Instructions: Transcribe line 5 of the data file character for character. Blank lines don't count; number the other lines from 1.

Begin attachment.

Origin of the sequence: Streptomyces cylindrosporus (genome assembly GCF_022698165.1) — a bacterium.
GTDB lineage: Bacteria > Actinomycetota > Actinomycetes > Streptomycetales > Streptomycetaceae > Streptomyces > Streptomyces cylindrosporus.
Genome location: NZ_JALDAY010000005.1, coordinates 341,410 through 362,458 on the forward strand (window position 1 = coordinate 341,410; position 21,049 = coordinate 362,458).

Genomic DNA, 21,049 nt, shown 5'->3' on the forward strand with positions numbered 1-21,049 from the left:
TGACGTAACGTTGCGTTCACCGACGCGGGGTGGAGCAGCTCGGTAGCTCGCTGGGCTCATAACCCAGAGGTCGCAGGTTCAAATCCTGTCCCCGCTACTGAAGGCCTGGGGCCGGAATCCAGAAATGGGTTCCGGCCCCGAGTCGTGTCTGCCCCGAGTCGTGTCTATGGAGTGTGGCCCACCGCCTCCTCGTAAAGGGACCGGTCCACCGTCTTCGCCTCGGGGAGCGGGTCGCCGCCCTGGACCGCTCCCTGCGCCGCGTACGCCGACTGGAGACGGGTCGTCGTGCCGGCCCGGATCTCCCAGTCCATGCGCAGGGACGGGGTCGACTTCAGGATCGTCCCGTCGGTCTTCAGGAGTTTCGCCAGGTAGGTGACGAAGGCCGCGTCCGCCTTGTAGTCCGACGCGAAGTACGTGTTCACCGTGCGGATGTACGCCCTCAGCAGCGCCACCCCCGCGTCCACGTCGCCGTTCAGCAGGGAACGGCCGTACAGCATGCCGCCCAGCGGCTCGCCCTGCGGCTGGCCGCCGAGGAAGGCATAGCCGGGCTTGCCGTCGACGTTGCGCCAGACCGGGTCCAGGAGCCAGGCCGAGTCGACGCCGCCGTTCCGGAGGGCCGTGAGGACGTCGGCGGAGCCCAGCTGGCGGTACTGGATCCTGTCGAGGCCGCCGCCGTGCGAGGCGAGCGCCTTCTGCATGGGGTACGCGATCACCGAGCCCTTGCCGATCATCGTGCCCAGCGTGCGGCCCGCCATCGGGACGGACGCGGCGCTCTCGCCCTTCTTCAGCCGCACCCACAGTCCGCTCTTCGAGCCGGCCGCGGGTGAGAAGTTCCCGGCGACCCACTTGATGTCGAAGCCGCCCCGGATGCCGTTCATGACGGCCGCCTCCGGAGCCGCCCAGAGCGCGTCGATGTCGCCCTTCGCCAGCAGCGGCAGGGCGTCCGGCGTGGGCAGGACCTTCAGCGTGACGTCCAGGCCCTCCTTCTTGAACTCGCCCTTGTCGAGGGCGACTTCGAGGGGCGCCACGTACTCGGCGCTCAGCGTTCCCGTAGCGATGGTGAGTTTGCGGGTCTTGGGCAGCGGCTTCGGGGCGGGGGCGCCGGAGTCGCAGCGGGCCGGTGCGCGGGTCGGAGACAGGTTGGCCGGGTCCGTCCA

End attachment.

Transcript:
TGACGTAACGTTGCGTTCACCGACGCGGGGTGGAGCAGCTCGGTAGCTCGCTGGGCTCATAACCCAGAGGTCGCAGGTTCAAATCCTGTCCCCGCTACTGAAGGCCTGGGGCCGGAATCCAGAAATGGGTTCCGGCCCCGAGTCGTGTCTGCCCCGAGTCGTGTCTATGGAGTGTGGCCCACCGCCTCCTCGTAAAGGGACCGGTCCACCGTCTTCGCCTCGGGGAGCGGGTCGCCGCCCTGGACCGCTCCCTGCGCCGCGTACGCCGACTGGAGACGGGTCGTCGTGCCGGCCCGGATCTCCCAGTCCATGCGCAGGGACGGGGTCGACTTCAGGATCGTCCCGTCGGTCTTCAGGAGTTTCGCCAGGTAGGTGACGAAGGCCGCGTCCGCCTTGTAGTCCGACGCGAAGTACGTGTTCACCGTGCGGATGTACGCCCTCAGCAGCGCCACCCCCGCGTCCACGTCGCCGTTCAGCAGGGAACGGCCGTACAGCATGCCGCCCAGCGGCTCGCCCTGCGGCTGGCCGCCGAGGAAGGCATAGCCGGGCTTGCCGTCGACGTTGCGCCAGACCGGGTCCAGGAGCCAGGCCGAGTCGACGCCGCCGTTCCGGAGGGCCGTGAGGACGTCGGCGGAGCCCAGCTGGCGGTACTGGATCCTGTCGAGGCCGCCGCCGTGCGAGGCGAGCGCCTTCTGCATGGGGTACGCGATCACCGAGCCCTTGCCGATCATCGTGCCCAGCGTGCGGCCCGCCATCGGGACGGACGCGGCGCTCTCGCCCTTCTTCAGCCGCACCCACAGTCCGCTCTTCGAGCCGGCCGCGGGTGAGAAGTTCCCGGCGACCCACTTGATGTCGAAGCCGCCCCGGATGCCGTTCATGACGGCCGCCTCCGGAGCCGCCCAGAGCGCGTCGATGTCGCCCTTCGCCAGCAGCGGCAGGGCGTCCGGCGTGGGCAGGACCTTCAGCGTGACGTCCAGGCCCTCCTTCTTGAACTCGCCCTTGTCGAGGGCGACTTCGAGGGGCGCCACGTACTCGGCGCTCAGCGTTCCCGTAGCGATGGTGAGTTTGCGGGTCTTGGGCAGCGGCTTCGGGGCGGGGGCGCCGGAGTCGCAGCGGGCCGGTGCGCGGGTCGGAGACAGGTTGGCCGGGTCCGTCCA